Charles Caryl Coleman

Charles Caryl Coleman
Women in the Wheat Fields, Anacapri (1887) was sold at a Christie’s auction in 2004 for $600,000.[1]
In the Shade of the Vines, Capri (1898)
The Villa Castello, Capri (1895)

Charles Caryl Coleman (1840, Buffalo, New York–1928, Capri, Italy) was an American-born Italian painter.[2]

Born and raised in Buffalo, New York, Coleman studied art under William Holbrook Beard "and an itinerant painter, Andrew Andrews whose real name was Isaacs." Between 1859 to 1862, Coleman studied in Paris under Thomas Couture, returning during the American Civil War to serve with the Union Army during which he was seriously wounded and recovered in New York City. He returned to Europe in 1866 with fellow painters William Morris Hunt and Elihu Vedder.[2]

After time in Paris and Brittany, he moved to a Roman apartment previously occupied by poet John Keats before finally settling in Capri.[2] He converted the former Santa Teresa convent into Villa Narcissus in 1870.[1] A part of that villa was dedicated to a "palace of art" with antiquities and his own paintings.[3] He remained in Capri until his death.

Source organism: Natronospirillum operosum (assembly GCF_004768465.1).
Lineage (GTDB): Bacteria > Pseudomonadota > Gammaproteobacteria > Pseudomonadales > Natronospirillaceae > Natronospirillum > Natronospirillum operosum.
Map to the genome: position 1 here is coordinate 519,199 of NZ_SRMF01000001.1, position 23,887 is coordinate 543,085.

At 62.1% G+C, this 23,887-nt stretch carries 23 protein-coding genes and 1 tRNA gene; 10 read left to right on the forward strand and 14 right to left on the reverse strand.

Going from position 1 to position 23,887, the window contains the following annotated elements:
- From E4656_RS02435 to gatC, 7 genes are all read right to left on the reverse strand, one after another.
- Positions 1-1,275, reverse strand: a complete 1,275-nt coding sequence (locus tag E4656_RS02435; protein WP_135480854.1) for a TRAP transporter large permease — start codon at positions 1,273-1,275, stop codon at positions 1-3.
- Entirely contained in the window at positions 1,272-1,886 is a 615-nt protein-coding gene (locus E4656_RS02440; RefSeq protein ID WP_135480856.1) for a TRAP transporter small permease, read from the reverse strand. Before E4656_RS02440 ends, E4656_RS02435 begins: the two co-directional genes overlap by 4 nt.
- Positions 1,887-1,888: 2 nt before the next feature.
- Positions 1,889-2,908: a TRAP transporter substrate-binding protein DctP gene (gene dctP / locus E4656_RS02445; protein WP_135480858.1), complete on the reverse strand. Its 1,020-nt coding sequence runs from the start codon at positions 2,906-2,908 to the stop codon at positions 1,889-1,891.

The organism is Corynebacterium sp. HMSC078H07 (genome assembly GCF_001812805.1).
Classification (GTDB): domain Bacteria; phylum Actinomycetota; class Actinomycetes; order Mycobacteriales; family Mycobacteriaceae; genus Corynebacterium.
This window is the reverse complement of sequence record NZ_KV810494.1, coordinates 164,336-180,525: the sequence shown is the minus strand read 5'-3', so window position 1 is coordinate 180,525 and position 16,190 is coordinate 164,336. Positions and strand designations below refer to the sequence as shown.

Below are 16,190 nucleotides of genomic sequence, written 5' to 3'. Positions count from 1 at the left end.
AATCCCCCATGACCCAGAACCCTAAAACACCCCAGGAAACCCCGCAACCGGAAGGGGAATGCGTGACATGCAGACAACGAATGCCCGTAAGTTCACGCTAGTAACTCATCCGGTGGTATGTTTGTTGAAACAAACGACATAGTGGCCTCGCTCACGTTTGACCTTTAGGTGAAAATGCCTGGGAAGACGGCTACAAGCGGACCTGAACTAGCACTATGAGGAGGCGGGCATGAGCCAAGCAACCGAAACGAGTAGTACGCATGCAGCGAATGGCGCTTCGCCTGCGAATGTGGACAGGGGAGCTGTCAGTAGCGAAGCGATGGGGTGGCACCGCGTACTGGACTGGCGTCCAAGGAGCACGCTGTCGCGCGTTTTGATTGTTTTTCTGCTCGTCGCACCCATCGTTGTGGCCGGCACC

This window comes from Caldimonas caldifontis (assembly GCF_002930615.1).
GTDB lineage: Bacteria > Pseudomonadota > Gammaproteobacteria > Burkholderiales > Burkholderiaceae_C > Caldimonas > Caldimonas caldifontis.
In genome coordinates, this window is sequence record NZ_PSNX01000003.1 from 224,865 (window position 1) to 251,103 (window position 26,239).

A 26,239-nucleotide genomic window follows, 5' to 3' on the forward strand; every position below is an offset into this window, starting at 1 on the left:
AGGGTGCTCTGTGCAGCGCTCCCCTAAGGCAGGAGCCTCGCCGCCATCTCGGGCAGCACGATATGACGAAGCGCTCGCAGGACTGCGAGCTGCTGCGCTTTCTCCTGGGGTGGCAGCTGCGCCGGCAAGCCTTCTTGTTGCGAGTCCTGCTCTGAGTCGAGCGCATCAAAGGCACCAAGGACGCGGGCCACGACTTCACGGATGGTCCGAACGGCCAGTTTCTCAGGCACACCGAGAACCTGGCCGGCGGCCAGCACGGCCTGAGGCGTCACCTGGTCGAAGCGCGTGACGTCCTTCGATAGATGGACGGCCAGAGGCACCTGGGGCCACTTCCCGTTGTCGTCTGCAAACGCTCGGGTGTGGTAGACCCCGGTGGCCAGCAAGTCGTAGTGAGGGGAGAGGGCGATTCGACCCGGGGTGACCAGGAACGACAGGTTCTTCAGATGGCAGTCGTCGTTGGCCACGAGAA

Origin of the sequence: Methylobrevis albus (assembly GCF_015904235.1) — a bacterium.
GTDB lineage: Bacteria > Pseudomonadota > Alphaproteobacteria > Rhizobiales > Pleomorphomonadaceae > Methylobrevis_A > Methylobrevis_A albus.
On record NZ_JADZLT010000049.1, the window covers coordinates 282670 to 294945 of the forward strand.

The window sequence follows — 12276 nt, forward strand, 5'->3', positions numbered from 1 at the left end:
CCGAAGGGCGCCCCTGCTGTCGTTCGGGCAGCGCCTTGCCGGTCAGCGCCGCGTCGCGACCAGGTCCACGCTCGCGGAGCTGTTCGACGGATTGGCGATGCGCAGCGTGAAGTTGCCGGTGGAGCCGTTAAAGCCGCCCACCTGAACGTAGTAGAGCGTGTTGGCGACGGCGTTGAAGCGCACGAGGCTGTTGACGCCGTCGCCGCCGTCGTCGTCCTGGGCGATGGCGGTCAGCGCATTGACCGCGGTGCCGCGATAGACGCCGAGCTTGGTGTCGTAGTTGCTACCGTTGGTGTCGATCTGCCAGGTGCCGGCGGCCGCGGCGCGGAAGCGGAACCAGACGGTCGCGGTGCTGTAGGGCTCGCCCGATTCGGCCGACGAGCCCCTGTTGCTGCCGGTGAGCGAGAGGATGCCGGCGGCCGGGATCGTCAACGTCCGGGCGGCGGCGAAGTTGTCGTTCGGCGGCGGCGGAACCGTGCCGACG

His work was exhibited in the United States and England.[2]


  • A study of friend Elihu Vedder
  • Coleman was also commissioned to do a portrait of poet and essayist Walter Savage Landor.
  • "The Bronze Horses of San Marco, Venice" (1876, Whitney Museum of American Art).
  • "Vesuvius from Pompeii" (date unknown, Detroit Institute of Arts)
  • "The Vesuvius Eruption of 1906" (date unknown, Brooklyn Museum)
  • Mural designs for the Church of St. Ignatius Loyola, New York City for the Ecclesiastical Department of the Tiffany Glass and Decorating Company.[4]


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